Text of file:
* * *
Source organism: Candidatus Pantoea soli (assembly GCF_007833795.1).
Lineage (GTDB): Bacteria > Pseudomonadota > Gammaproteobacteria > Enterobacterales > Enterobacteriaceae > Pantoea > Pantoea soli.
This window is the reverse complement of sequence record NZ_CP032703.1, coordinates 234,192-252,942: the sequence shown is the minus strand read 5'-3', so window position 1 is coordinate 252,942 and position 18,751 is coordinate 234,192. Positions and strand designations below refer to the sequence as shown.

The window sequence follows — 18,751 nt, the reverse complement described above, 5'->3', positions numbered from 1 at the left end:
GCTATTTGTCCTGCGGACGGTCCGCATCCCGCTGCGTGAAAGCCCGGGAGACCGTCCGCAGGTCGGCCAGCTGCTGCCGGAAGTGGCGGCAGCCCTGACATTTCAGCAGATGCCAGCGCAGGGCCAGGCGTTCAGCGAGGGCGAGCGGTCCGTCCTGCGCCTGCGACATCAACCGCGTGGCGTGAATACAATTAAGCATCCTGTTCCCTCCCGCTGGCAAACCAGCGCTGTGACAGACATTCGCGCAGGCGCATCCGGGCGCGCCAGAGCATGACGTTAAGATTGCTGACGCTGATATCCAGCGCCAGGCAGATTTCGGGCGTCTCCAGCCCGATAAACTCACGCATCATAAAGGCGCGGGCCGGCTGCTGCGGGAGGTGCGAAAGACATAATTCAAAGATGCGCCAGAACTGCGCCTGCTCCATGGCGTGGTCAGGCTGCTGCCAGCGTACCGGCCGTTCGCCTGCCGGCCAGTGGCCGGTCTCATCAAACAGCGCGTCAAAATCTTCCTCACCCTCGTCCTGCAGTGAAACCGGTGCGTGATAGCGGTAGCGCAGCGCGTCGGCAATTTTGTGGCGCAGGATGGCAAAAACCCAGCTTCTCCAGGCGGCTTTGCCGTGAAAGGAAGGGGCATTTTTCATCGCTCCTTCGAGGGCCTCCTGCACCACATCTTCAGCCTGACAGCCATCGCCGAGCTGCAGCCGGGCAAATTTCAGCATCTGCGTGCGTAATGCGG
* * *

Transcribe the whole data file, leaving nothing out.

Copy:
Source organism: Candidatus Pantoea soli (assembly GCF_007833795.1).
Lineage (GTDB): Bacteria > Pseudomonadota > Gammaproteobacteria > Enterobacterales > Enterobacteriaceae > Pantoea > Pantoea soli.
This window is the reverse complement of sequence record NZ_CP032703.1, coordinates 234,192-252,942: the sequence shown is the minus strand read 5'-3', so window position 1 is coordinate 252,942 and position 18,751 is coordinate 234,192. Positions and strand designations below refer to the sequence as shown.

The window sequence follows — 18,751 nt, the reverse complement described above, 5'->3', positions numbered from 1 at the left end:
GCTATTTGTCCTGCGGACGGTCCGCATCCCGCTGCGTGAAAGCCCGGGAGACCGTCCGCAGGTCGGCCAGCTGCTGCCGGAAGTGGCGGCAGCCCTGACATTTCAGCAGATGCCAGCGCAGGGCCAGGCGTTCAGCGAGGGCGAGCGGTCCGTCCTGCGCCTGCGACATCAACCGCGTGGCGTGAATACAATTAAGCATCCTGTTCCCTCCCGCTGGCAAACCAGCGCTGTGACAGACATTCGCGCAGGCGCATCCGGGCGCGCCAGAGCATGACGTTAAGATTGCTGACGCTGATATCCAGCGCCAGGCAGATTTCGGGCGTCTCCAGCCCGATAAACTCACGCATCATAAAGGCGCGGGCCGGCTGCTGCGGGAGGTGCGAAAGACATAATTCAAAGATGCGCCAGAACTGCGCCTGCTCCATGGCGTGGTCAGGCTGCTGCCAGCGTACCGGCCGTTCGCCTGCCGGCCAGTGGCCGGTCTCATCAAACAGCGCGTCAAAATCTTCCTCACCCTCGTCCTGCAGTGAAACCGGTGCGTGATAGCGGTAGCGCAGCGCGTCGGCAATTTTGTGGCGCAGGATGGCAAAAACCCAGCTTCTCCAGGCGGCTTTGCCGTGAAAGGAAGGGGCATTTTTCATCGCTCCTTCGAGGGCCTCCTGCACCACATCTTCAGCCTGACAGCCATCGCCGAGCTGCAGCCGGGCAAATTTCAGCATCTGCGTGCGTAATGCGG